New report shows Colorado’s share of “unauthorized immigrants” is slightly higher than the national average

Unauthorized immigrants accounted for 3.7 percent of Colorado’s population in 2014, according to Pew Research Center.

Colorado flag. (Kimberly Vardeman/Flickr)

Estimated unauthorized immigrant workforce declined in eight states, grew in seven from 2009 to 2014

An estimated 200,000 immigrants were living in Colorado without legal permission during 2014, according to a Pew Research Center study released Thursday.

The so-called unauthorized immigrants accounted for 3.8 percent of Colorado’s population in 2014 — not a significant change from the last survey in 2009. That’s slightly higher than the national average of 3.5 percent.

Nevada had the highest percentage of unauthorized immigrants at 7.2 percent of the population. California had nearly 12 times the number of unauthorized immigrants as Colorado — and the most in the nation — with 2.4 million people.

Most of the immigrants living illegally in Colorado (72 percent) are from Mexico, according to Pew.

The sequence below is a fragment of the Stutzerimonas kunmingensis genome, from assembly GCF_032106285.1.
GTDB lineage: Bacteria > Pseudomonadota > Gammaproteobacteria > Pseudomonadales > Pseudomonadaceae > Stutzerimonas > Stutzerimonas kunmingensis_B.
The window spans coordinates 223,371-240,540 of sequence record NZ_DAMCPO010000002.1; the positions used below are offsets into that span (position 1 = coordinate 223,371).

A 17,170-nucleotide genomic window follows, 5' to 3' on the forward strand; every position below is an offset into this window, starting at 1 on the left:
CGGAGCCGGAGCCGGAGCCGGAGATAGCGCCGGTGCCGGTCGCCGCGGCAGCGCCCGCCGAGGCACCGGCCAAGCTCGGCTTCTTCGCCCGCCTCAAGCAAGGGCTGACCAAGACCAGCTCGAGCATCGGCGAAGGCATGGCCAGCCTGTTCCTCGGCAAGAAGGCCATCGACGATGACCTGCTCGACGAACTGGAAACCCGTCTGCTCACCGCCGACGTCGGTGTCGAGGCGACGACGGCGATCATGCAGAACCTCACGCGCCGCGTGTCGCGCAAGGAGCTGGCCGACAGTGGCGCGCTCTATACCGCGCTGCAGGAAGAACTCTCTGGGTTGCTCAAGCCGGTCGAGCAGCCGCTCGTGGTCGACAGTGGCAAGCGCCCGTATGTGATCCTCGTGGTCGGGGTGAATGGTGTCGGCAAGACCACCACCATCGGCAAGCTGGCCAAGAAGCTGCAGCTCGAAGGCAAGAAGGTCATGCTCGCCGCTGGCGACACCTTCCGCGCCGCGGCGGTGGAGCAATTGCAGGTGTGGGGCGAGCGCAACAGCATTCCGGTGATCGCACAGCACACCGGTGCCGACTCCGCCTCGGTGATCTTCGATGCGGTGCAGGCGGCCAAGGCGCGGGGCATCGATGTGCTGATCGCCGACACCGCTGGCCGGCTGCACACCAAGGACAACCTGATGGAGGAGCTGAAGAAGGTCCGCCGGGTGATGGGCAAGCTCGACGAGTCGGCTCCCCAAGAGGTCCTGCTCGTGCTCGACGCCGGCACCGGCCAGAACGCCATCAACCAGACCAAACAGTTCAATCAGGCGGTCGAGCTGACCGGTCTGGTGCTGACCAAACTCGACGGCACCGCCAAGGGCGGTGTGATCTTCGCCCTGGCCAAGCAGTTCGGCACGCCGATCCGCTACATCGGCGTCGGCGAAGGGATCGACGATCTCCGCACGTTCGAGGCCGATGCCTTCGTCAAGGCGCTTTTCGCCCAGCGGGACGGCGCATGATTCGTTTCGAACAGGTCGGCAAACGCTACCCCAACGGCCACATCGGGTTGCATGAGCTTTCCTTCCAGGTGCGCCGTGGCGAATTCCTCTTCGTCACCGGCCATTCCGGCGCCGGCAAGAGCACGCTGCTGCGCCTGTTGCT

Under federal law, it’s generally illegal to employ an unauthorized worker. Despite that, unauthorized workers made up about 4.9 percent of the workforce in Colorado in 2014. Most of those people were employed in construction, agriculture and leisure and hospitality jobs, according to Pew.

Hiring workers illegally may allow some employers to avoid paying state-mandated minimum wage. Pew finds another reason for employing unauthorized workers is that they’re younger than the population as a whole and are more likely to be of working age than other groups.

Estimates of unauthorized immigrants in the total population, labor force and foreign-born population, by state, 2014

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Adrian D. Garcia

Author: Adrian D. Garcia

Adrian D. Garcia is on business and trends for Denverite, serves as treasurer for the Colorado chapter of the Society of Professional Journalists and on the board of the Denver Press Club. He can be reached at